Chinatown — with its indomitable Asians at the helm — seems the least fazed by any of this, and Circa will spring to life before year’s end on Fremont Street, hoping to capture some of the hotel mojo sadly absent a few miles south. Going forward, some of these imposed restrictions will remain in place to ensure survival (more take-out, smaller menus, fewer staff), but the bottom line is look to the neighborhoods if you wish to recapture that rarest of sensations these days, a sense of normalcy.

Watching my favorites absorb these body blows has been like nursing a sick child who did nothing to deserve such a cruel fate. In a way it’s made me realize that’s what these restaurants have become to me over decades: a community of fledgling businesses I’ve supported and watched grow in a place no one thought possible. As social experiments go, the great public health shutdown of 2020 will be debated for years, but this much is true: Las Vegas restaurants were at their peak on March 15, 2020, and reaching that pinnacle is a mountain many of them will never again climb.

 

Desert Companion Restaurant Awards 2019

Image(Restaurant of the Year)

Big deal dining is back! Big box Chinese makes a splash, Asian eats remain awesome, and some classics never go out of style.

That’s how we’d characterize the DESERT COMPANION RESTAURANT AWARDS 2019.

Or as we like to refer to them: “the only restaurant awards that count.”

They’re small in number, but they also mean something — representing sustained excellence that enhances not just their customer’s palates, but the Vegas food/restaurant scene as a whole.

Image(2007 aka The Stone Age)

The text below represents the awards written by yours truly (as I’ve been doing for over 20 years). In the beginning, I was a committee of one (see the ancient artifact above). Now, they are orchestrated by Editor-in-Chief Andrew Kiraly and my fellow writers, and year in and year out, they stand for the best Las Vegas has to offer.

(Ed. note: We’d like to take credit for all of the stunning photography below, but most of it has been brazenly lifted/plagiarized/stolen from the brilliant photographer Sabin Orr and Desert Companion magazine.)

HALL OF FAME – Picasso

Veal Chop(Look no further for the world’s best veal chop)

There are very few restaurants in the world that truly can be called unique, and Las Vegas — spiritual home of the absentee celebrity chef — is not the first place you’d expect to find one-of-a-kind dining.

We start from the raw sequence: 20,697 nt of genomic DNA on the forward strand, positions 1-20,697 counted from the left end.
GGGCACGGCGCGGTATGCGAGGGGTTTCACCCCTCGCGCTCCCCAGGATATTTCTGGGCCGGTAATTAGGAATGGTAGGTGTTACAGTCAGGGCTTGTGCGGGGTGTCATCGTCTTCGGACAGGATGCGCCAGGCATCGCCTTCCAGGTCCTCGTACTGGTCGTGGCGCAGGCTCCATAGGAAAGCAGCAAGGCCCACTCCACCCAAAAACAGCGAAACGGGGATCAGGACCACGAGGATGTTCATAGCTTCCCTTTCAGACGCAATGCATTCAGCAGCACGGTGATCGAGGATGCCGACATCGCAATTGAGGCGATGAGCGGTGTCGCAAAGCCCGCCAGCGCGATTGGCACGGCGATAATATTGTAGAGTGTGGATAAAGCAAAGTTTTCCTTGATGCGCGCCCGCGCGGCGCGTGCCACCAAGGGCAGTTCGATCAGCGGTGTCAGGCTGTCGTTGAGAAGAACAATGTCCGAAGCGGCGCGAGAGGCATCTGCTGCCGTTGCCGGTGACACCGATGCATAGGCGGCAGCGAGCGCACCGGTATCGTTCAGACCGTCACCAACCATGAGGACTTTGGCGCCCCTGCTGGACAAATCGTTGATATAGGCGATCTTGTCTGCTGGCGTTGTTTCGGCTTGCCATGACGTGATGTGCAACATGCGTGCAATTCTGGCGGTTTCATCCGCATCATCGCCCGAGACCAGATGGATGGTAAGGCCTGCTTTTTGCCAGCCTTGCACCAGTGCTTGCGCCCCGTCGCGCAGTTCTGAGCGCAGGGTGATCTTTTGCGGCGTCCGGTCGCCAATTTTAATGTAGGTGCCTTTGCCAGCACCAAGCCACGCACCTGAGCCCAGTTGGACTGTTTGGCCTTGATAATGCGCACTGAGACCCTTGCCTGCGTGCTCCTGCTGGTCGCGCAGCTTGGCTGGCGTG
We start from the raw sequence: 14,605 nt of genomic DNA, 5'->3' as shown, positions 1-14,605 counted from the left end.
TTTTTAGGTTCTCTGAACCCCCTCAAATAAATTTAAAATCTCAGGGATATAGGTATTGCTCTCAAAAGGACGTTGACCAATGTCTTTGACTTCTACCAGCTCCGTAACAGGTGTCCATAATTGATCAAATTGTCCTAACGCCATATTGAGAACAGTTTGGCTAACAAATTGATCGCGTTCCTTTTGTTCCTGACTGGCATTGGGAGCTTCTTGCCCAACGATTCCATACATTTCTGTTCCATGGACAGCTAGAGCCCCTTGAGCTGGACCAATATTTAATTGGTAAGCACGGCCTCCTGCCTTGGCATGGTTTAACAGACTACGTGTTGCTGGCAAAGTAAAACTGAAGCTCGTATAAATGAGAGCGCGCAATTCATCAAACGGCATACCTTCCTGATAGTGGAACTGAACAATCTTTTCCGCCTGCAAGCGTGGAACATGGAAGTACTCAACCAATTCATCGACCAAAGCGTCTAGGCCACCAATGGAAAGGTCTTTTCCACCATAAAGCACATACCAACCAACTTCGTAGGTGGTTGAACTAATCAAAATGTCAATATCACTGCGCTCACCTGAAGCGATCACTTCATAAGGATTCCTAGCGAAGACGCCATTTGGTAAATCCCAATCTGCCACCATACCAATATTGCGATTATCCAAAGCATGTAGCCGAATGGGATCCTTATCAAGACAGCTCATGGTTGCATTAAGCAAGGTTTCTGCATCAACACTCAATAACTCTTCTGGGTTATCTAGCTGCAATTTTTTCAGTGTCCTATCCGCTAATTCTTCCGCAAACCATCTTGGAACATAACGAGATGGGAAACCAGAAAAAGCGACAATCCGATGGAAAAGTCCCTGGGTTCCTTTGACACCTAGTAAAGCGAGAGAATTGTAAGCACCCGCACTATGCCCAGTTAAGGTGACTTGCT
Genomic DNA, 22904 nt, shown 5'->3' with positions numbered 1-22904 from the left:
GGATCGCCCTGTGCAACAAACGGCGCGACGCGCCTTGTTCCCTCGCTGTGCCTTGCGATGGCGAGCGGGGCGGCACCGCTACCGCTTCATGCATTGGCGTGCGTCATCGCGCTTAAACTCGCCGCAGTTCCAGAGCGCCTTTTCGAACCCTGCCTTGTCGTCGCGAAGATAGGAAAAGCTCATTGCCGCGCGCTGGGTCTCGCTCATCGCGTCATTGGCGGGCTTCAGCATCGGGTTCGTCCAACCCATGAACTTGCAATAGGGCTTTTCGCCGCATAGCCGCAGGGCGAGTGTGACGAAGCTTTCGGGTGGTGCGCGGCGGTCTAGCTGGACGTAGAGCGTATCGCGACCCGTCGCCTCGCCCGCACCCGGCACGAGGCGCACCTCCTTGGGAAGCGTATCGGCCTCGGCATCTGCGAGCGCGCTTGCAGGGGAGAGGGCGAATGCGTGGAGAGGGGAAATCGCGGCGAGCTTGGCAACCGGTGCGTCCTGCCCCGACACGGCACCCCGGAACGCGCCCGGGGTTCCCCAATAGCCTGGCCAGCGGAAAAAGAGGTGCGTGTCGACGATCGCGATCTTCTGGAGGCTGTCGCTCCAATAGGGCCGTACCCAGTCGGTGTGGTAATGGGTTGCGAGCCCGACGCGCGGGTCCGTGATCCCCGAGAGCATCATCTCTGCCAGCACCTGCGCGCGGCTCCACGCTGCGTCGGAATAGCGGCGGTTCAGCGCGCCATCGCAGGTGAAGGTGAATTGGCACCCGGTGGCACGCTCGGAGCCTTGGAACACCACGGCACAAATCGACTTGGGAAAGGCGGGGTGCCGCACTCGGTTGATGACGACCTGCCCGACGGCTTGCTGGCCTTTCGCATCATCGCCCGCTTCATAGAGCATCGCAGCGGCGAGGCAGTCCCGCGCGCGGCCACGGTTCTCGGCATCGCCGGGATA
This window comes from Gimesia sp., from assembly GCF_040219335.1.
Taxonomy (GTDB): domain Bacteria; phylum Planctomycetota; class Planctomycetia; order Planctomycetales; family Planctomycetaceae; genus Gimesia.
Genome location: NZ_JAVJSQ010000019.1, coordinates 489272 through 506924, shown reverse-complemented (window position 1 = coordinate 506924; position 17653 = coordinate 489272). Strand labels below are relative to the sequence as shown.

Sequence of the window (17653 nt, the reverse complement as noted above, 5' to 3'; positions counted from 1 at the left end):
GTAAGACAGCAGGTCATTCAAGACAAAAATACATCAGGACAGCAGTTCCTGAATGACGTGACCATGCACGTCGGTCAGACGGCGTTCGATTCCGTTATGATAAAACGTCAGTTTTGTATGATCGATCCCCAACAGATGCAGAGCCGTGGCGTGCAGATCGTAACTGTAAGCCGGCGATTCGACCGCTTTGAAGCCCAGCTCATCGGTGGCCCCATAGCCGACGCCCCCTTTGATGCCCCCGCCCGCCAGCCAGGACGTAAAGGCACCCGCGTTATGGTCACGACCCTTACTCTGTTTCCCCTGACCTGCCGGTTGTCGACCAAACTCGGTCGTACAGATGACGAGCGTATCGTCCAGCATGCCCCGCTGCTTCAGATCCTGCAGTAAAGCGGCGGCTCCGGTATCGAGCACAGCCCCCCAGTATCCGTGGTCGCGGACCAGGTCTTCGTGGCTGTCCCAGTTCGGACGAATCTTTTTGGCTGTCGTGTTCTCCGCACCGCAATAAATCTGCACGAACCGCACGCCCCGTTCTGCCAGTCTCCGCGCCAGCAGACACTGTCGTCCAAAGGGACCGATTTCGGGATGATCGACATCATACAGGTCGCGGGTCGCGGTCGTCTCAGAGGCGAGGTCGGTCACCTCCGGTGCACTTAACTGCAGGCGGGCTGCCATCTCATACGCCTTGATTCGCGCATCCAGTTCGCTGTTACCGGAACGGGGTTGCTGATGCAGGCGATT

Picasso gave the lie to this reputation from the beginning. It wasn’t an offshoot of anything, and from the moment it swung open its doors at Bellagio in 1998, it offered something no other eatery in the world could match: a gallery of masterworks from Pablo himself hanging on the walls and filling the spaces — a mini-museum, if you will, where the art matched the food and vice versa. Those paintings and sculptures proved to be the perfect backdrop for Julian Serrano’s cuisine, and night after night the room is filled with knowledgeable patrons dividing their time between gazing at the art or becoming absorbed in the beauty on their plates.

Serrano has always been the antithesis of the gallivanting media star, and his Spanish-inflected Mediterranean menu is as eye-catching as the cubism on display. Whatever alchemy brought him and those paintings together was sheer wizardry, and for 21 years it’s given Las Vegas a restaurant experience unlike any other, anywhere.

EXCELLENCE IN SERVICE AND MANAGEMENT – Michael Mina

Michael Mina(The Big 3 at MM)

Great service should be not too fast, not too friendly and almost invisible. Think of it as the inverse of pornography – you know it when you don’t see it.

A great restaurant operates with the concealed efficiency of a fine-tuned watch, every joint, mechanism and movement dependent upon the other, coiling and uncoiling every second, seamlessly sweeping you through the time spent enjoying your meal. Time spent at Michael Mina has always been a good investment, and one of the reasons is unfailingly great service.